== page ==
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9th April 2023
From first looking out onto the endless plains of Kyrgyzstan, you’ll learn that it’s a country of quiet absorption. Pause, observe and reflect – it’s the only way to experience this virtually untouched terrain that surrounds the ancient Silk Road. With rolling hillsides, expansive green meadows, alpine forests and tremendous lakes, Kyrgyzstan will appeal to a trailblazing instinct within you that no urban playground ever could. To get ‘off the beaten track’ here is an understatement – allow yourself to become completely disconnected from the modern world and wrap up in the warm hospitality of the Kyrgyz nomadic shepherds.
Kyrgyz culture is greatly influenced by their centuries-old nomadic heritage; in fact, only a third of the population live in an urban environment. The majority lead a pastoral life, with many sleeping in cylindrical yurts wrapped in wool-felt and raising four-legged grazers such as yaks, goats and horses. In the summer they will traditionally take their livestock to higher ground; herding them up to the mountains to graze, and leaving little trace of their presence behind. Many are involved in community tourism schemes which can be easily organised. Staying overnight in one of these iconic yurts, with brightly coloured blankets draped bohemian-style over your bedding space, is an unmissable activity during any visit to Kyrgyzstan.
Hospitality is a key part of the cultural identity here, so be sure to accept what your hosts offer you to gain an intrinsic Kyrgyz experience. Vegetarians must be wary when staying in the mountains, or perhaps bring their own vegetable stash – the diet here is overwhelmingly meat-based, given the reliance on the faithful herd for food and clothing. Even ardent carnivores should be prepared for lots of sumptuous meaty broths, mutton-studded pilaf (paloo) with very little in way of vegetables, and unusual milks to wash it down with. In fact, the national drink, kymyz, is fermented mare’s milk. With a distinctly salty, beer-like flavour, it’s an acquired taste, but have a swig to gain the respect of your new friends. For a more standard tipple, a Kyrgyz host won’t stop pouring you hot tea until you politely decline, so there’s no chance of going thirsty.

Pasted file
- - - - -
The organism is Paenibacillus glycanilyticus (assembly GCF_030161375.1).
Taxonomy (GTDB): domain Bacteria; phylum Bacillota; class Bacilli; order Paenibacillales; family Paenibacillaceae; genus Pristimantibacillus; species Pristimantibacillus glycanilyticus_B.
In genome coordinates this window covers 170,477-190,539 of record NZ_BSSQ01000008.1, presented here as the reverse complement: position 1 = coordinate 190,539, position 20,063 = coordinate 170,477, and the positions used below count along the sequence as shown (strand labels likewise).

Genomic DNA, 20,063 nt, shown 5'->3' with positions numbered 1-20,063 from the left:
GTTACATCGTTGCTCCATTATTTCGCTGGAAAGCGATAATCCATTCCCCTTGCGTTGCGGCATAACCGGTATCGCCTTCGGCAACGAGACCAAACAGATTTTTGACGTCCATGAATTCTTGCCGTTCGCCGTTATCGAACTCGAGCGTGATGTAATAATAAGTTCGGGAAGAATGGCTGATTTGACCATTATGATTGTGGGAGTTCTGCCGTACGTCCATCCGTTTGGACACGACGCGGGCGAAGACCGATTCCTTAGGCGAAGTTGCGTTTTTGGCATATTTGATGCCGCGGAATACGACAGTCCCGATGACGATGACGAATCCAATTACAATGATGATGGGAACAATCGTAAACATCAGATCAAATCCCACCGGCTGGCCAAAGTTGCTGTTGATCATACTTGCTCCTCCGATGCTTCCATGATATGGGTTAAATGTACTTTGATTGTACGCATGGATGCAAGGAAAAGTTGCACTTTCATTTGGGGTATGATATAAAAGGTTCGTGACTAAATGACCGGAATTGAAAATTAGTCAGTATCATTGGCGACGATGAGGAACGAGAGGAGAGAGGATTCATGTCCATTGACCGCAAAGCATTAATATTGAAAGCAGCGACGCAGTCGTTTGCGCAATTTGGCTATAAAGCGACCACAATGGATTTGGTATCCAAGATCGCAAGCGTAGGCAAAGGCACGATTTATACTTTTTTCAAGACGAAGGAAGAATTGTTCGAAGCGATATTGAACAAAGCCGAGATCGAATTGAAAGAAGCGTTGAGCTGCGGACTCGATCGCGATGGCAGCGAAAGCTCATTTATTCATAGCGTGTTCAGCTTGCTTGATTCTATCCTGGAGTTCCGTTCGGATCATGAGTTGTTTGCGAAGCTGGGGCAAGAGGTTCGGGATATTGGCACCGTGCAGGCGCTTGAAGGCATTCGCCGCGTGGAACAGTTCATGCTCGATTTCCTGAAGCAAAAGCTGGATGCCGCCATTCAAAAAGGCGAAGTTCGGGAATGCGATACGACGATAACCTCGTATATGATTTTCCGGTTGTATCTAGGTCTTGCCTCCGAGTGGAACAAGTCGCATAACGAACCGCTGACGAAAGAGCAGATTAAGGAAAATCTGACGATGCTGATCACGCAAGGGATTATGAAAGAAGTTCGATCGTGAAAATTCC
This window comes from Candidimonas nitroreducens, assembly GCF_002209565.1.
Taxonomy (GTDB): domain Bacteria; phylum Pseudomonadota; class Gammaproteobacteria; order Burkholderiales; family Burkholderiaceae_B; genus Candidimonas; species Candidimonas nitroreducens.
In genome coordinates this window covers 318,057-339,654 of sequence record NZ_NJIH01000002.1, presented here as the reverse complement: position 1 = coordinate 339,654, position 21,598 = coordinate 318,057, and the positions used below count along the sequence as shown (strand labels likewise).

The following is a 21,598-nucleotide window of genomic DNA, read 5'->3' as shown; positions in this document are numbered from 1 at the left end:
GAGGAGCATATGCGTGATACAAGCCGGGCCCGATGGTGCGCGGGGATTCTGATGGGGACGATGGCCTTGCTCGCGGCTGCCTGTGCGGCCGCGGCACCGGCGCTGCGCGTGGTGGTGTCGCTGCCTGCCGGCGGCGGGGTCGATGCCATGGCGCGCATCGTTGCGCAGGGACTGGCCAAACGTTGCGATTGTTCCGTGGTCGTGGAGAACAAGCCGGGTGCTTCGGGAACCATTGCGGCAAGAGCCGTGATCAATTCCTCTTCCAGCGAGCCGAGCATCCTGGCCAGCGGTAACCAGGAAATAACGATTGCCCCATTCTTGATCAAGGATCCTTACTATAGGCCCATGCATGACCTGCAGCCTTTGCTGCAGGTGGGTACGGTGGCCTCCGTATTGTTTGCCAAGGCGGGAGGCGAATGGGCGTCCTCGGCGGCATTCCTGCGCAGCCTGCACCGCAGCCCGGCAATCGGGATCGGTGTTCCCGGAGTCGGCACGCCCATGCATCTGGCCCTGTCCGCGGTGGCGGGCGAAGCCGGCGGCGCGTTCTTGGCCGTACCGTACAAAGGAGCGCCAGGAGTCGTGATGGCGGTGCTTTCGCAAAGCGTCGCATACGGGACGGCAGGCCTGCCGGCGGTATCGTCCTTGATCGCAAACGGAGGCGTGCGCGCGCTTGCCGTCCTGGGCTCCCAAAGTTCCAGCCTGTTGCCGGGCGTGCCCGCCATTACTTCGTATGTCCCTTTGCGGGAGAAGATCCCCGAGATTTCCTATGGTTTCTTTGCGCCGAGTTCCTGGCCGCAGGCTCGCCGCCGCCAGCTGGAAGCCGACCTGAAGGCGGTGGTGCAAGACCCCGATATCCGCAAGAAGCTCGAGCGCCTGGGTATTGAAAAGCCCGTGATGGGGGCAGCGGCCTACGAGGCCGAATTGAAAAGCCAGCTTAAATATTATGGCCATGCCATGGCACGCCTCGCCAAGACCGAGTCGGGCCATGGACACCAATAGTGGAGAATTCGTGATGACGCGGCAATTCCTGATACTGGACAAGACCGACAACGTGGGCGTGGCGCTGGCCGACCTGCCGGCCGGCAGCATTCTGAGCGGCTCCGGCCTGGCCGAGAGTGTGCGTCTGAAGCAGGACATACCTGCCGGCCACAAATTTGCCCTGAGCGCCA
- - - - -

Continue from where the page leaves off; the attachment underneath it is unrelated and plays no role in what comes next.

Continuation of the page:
The Kyrgyz have historically been both protected and isolated by their glorious mountainscape, freshwater lakes and sprawling forests – and this abundance of natural extremes makes for some thrilling adventures. Travelling by horseback along the sloping plains is a highly recommended, and sometimes unavoidable, method of transport. It is a Kyrgyz institution that filters through to their most popular sporting events. Paddle-junkies will appreciate the many miles of high-volume rivers to tackle by kayak. From the incredibly scenic Song-Köl – the world’s second largest mountain lake – to the stunning Lake Issyk-Kul, adventure is well within reach. On higher ground, the snow-capped mountains create an inspiring backdrop for some adrenaline-fuelled motorcycle tours and craggy cliffs offer a challenge for rock-climbers and hikers alike.
All this adventure can be tiring, but as the day ends and the sun sets to a night sky teeming with stars, you’ll understand that this is truly a place to embrace the glory of the outdoors.
Make it happen
For a freeing experience in mountainous Kyrgyzstan, get in touch with our local experts who can put together your perfect tailor-made trip. To speak to someone in the TravelLocal office, please call +44 (0) 117 325 7898.